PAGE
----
I like T for Trapeze and O for Owl the best. You can buy your own copy, or prints of individual pages, online here. They are pricey individually so if you want to use them for a nursery decoration, you are better off purchasing the whole book for $9-14. He also created numbers, flash cards, and many other prints in his signature style.

I'm not sure yet what I'll do with my book. The only thing I can think of is use them as inserts in binders with clear fronts. Any other suggestions? Keep in mind my boys are teenagers and wouldn't welcome alphabet decor, so I probably won't frame the pages. Perhaps I should keep it intact for visiting little ones.

Thanks for stopping by and keep living the qute life!
~Susie Qute

Thursday, July 10, 2014

Simple Summer Pleasures: Wildflower Bouquets

One of the sweetest joys of having children in your life is when they smile, thrust out a grubby fist filled with flowers and say "These are for you." They might have stems only an inch long, or no stems left at all. They could be crushed or wilted, but regardless, I would always find a cup or vase, or maybe a bowl to float them in for the decapitated blooms.

There are many naturalized or just plain weedy areas around my neighborhood, on the side of the road, and in parks. I never pick from areas where prairie conservation efforts are underway, but I still have many options. Carry a small pair of scissors on a walk and you might come home with a beautiful bouquet for yourself, as I did while walking with my dog this morning. My teenage boys don't seem inclined to pick flowers for me these days.

You can stick with one type of flower, or go for a seasonal mix like I did today. I'm no botanist so I
don't know the names, but try to mix a couple of clover or daisy like flowers in the middle to form the bulk of the bouquet, then surround with longer stalks that will sprawl out. Don't forget some foliage to surround and support the blooms.

Once you get them home, cut the stems at an angle. If you can cut them while they're submerged, they'll last longest, but I just soak them all in the sink for a few minutes, give 'em a chop, and stuff them in a vase.

Any container will do--I think wildflowers look best in something homely like this glass porch light shade or a tin can. Mine reside on the front porch since my cats view plants as a buffet, and I have no idea if any of these are toxic. Plus I think it's nice to bring some color up to the front door.

Thanks for stopping by and keep living the qute life!
~Susie Qute

Monday, July 7, 2014

Sewing Summer Pants & Yarn Bomb Sighting

When I'm down, one of my favorite pick me up movies is "50 First Dates." It's silly but sweet, and the Hawaiian setting is beautiful. Drew Barrymore's character wears the same simple outfit over and over:  a lightweight pair of white pants, pink tee, and flip flops. Ideal for days starting with cool mornings but heating up later on.

I don't sew clothing very often because I have a hard time getting a good fit, and there are more and more plus sized petite lines of clothing available. However, I've been looking for a pair of breezy white cotton or linen blend pants for some time, and finally had to take matters into my own hands.

Drew Barrymore & Adam Sandler
To make sure I got a good fit, I used an old pair of well- fitting lounge pants for my pattern. You can find a good tutorial on making a pattern from a favorite garment at Sweet Verbena. She recommends using brown wrapping paper but for smaller sizes or tops you could use tissue paper, or to save money just any large paper or cut open some brown paper bags.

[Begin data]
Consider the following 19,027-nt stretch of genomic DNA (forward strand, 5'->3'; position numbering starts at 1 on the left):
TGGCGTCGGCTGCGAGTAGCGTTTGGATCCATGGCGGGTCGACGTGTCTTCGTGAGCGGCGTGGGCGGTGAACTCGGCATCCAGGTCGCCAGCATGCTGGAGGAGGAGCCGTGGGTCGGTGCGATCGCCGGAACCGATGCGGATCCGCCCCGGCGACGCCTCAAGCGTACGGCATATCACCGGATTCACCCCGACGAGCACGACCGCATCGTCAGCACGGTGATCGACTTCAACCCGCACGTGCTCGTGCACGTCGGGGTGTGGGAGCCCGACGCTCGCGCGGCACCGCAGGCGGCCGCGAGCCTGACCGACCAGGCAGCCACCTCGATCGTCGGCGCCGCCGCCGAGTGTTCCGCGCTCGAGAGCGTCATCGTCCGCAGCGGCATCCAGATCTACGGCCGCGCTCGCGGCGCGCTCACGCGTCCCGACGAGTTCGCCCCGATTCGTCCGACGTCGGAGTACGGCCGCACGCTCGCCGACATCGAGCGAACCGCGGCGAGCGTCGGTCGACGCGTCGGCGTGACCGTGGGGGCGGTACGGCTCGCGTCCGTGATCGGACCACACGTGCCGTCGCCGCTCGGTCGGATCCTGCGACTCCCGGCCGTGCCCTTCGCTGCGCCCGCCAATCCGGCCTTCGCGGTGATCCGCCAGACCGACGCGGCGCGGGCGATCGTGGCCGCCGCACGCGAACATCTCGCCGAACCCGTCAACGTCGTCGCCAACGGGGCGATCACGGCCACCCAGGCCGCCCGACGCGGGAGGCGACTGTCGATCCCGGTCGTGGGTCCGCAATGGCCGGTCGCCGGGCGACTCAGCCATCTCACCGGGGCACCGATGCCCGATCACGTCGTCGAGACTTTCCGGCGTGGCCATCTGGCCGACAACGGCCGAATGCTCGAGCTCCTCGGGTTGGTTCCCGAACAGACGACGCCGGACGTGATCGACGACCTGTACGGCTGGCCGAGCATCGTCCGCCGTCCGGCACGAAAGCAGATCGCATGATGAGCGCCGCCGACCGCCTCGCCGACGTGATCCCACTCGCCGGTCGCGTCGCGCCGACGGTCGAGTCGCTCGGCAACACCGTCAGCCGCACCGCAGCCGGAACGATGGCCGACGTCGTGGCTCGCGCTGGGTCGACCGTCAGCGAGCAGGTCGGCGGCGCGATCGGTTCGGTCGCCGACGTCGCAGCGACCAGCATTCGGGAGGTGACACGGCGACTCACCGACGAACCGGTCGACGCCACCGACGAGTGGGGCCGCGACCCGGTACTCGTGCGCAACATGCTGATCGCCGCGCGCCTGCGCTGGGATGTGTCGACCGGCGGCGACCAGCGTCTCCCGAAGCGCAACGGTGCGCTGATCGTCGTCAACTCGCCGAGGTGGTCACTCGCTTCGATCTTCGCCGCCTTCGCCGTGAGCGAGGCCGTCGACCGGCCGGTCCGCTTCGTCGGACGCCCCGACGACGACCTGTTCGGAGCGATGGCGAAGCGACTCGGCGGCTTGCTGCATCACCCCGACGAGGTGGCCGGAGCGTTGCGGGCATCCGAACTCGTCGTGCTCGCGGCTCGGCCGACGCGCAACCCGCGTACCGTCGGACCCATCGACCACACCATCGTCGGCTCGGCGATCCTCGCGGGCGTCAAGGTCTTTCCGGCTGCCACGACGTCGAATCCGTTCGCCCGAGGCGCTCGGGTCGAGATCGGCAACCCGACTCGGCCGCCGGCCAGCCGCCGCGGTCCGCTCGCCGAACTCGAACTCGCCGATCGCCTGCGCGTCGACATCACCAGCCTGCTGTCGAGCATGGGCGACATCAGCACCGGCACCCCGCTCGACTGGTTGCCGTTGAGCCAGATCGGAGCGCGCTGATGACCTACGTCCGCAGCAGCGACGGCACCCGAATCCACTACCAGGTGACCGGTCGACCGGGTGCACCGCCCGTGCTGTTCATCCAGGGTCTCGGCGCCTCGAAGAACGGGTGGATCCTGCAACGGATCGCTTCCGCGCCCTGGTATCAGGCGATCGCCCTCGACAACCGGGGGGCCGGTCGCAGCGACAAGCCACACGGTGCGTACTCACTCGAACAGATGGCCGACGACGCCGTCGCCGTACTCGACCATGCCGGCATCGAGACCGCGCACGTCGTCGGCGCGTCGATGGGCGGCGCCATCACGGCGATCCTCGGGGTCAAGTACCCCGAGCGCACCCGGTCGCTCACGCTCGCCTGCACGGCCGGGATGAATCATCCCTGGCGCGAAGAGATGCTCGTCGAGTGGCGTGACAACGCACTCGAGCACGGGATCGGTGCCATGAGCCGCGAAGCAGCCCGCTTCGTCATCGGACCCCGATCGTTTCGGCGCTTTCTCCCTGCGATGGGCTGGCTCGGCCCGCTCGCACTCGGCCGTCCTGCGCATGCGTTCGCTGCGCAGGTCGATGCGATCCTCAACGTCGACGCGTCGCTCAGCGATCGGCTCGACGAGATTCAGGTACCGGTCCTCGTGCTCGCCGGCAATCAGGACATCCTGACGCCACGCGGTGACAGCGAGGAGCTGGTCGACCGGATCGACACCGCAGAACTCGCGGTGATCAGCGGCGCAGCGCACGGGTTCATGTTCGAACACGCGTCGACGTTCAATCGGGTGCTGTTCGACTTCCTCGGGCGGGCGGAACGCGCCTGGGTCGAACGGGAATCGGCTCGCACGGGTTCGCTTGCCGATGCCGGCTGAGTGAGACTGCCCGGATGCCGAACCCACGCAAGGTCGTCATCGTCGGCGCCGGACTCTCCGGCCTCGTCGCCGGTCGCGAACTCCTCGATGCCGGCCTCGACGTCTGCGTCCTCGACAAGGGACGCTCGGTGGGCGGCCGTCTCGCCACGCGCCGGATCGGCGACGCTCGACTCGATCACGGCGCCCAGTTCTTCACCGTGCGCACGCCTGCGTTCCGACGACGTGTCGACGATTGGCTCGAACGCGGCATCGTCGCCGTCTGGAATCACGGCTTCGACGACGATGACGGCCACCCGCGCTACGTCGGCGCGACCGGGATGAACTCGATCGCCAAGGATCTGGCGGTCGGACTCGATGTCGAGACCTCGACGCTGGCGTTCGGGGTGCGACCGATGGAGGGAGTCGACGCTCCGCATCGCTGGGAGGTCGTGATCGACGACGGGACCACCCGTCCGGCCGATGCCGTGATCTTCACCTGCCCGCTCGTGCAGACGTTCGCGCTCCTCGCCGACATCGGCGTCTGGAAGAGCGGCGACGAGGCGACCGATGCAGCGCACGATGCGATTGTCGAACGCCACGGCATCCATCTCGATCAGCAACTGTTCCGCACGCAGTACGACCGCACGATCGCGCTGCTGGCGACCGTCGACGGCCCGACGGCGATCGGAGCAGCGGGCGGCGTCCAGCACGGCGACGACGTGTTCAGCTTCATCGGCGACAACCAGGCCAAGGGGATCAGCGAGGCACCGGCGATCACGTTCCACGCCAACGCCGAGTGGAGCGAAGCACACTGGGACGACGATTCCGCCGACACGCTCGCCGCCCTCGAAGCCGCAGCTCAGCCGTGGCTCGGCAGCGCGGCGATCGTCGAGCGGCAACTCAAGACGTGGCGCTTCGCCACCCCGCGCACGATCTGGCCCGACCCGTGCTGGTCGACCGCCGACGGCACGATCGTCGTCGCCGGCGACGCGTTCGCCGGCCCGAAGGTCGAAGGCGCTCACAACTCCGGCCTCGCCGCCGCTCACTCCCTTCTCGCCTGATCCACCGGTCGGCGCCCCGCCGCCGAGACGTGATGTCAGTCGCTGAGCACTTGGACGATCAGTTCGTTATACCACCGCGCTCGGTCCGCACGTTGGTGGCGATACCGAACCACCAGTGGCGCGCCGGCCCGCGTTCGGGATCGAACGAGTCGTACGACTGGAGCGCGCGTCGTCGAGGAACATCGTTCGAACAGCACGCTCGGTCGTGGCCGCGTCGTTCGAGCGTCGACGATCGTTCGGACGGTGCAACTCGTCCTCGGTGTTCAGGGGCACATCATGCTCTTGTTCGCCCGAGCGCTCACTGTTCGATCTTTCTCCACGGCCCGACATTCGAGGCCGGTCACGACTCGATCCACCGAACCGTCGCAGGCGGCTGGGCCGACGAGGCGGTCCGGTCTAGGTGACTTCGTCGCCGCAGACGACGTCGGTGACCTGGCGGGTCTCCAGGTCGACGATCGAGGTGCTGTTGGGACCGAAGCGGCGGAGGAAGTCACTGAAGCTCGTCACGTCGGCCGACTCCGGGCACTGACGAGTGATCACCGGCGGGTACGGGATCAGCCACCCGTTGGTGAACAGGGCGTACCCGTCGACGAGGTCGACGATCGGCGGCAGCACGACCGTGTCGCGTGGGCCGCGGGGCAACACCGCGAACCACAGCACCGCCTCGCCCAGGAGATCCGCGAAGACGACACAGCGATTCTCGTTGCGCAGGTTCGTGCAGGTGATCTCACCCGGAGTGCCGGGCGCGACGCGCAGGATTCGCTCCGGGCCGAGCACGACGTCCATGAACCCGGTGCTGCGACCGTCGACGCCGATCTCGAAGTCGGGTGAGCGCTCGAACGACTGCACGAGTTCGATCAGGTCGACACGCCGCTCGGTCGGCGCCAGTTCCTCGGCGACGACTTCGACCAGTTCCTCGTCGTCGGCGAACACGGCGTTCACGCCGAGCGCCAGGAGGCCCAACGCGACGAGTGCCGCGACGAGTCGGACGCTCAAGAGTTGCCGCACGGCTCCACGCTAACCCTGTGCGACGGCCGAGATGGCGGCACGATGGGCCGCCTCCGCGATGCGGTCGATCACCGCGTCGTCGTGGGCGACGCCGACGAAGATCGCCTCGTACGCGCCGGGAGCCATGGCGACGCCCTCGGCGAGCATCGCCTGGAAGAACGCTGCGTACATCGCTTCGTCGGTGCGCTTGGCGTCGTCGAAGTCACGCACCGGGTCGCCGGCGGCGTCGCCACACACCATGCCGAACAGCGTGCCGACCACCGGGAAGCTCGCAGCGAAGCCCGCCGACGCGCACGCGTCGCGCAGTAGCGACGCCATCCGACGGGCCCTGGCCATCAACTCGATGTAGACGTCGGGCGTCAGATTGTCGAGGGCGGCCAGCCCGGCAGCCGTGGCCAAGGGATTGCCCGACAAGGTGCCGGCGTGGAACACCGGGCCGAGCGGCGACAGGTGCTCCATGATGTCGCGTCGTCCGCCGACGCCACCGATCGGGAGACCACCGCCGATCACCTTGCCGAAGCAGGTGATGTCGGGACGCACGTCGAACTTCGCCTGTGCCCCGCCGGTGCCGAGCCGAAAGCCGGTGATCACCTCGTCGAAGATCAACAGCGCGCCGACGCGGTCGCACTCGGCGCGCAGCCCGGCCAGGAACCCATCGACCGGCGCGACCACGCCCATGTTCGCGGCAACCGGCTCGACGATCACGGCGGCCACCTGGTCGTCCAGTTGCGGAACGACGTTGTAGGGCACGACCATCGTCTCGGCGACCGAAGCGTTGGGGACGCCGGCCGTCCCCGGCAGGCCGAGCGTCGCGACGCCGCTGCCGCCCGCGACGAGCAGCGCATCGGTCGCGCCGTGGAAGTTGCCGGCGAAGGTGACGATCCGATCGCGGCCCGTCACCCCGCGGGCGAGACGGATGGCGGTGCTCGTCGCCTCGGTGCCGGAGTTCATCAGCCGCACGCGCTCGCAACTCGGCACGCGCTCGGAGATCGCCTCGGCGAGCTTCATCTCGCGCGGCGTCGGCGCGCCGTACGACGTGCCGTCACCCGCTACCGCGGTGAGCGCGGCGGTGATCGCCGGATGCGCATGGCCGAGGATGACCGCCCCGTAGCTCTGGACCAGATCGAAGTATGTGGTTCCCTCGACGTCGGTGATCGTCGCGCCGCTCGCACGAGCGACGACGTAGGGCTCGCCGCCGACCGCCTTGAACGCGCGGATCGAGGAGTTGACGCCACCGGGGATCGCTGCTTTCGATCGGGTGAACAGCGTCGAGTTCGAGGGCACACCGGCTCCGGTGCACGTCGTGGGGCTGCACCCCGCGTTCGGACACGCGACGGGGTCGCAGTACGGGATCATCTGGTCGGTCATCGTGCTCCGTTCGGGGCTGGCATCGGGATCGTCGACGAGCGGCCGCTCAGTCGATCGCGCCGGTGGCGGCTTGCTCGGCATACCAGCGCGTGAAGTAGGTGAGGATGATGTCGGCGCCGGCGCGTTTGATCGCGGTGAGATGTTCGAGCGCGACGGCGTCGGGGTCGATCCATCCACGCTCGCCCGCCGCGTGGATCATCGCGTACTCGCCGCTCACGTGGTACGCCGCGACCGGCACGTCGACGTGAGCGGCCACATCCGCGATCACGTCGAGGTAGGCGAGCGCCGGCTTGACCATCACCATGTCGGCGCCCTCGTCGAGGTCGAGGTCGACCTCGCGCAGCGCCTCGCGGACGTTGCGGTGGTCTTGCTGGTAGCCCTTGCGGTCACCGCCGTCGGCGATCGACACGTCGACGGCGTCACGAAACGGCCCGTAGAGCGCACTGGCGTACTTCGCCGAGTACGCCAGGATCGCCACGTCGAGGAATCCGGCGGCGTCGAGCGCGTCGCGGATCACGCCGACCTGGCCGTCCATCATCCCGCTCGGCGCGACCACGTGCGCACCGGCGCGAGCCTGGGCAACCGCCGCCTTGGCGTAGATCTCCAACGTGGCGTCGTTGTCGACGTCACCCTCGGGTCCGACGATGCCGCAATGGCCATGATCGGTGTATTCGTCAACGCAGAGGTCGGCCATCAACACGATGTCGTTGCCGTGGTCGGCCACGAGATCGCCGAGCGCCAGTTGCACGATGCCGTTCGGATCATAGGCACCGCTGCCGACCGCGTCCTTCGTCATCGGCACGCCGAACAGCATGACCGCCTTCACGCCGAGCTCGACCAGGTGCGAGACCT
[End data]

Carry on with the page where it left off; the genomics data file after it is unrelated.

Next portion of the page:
I think this method works best for simple garments like pullover tops and drawstring pants. For more complex items, I would buy a cheap pattern for a similar garment, and modify it to match my original garment, that way I would have the sewing directions (or find a good sewing tutorial online first). If you have a much loved but worn out piece of clothing, you can take it apart at the seams and the pieces become your pattern.

I'm 5'4" and a size 14-16, so I needed three yards of fabric. I bought some white quilter's cotton at JoAnn's (with a coupon of course) for about $9. It has a paisley pattern printed on it in white. I already had white thread, and I made the drawstring and back patch pocket out of leftover fabric. They took about two and a half hours to cut out and sew. I also showed my little brother how to make pants of his own. It was a lot of fun to be sewing again, and we loved how our pants turned out.

Ready to stitch up your own pair? There's a free tutorial on Craftsy. The only oversight, in my opinion, is that front and back pieces, especially in bigger sizes, aren't exactly the same. The back pieces are usually a bit wider, with a deeper rise (the seam between your legs from navel to lower back) in back. So when copying your pants, make sure you cut the front pieces as they describe, then switch to the back pieces and cut them separately.

I wore my pants out for lunch with friends over the weekend. On the way home I noticed a
construction site fence had been yarn bombed with dozens of flowers, so it was the perfect photo spot! It's on N. 4th St. between 1st and 5th (in Columbus, OH) if you want to check it out yourself.

Thanks for stopping by and keep living the qute life!
~Susie Qute




Saturday, June 28, 2014

Wooden Whale


Many antique shop signs were shaped or painted to give an idea of the type of business. I thought it would be fun to make a book store sign shaped like a whale. You just need a plank, pencil, sandpaper, paint, hanging hardware and a jigsaw for this project. Sketch your outline on the plank, cut with jigsaw, sand edges, and paint. I used a few light layers of dusty teal and dark gray to get a weathered look for my whale cut out.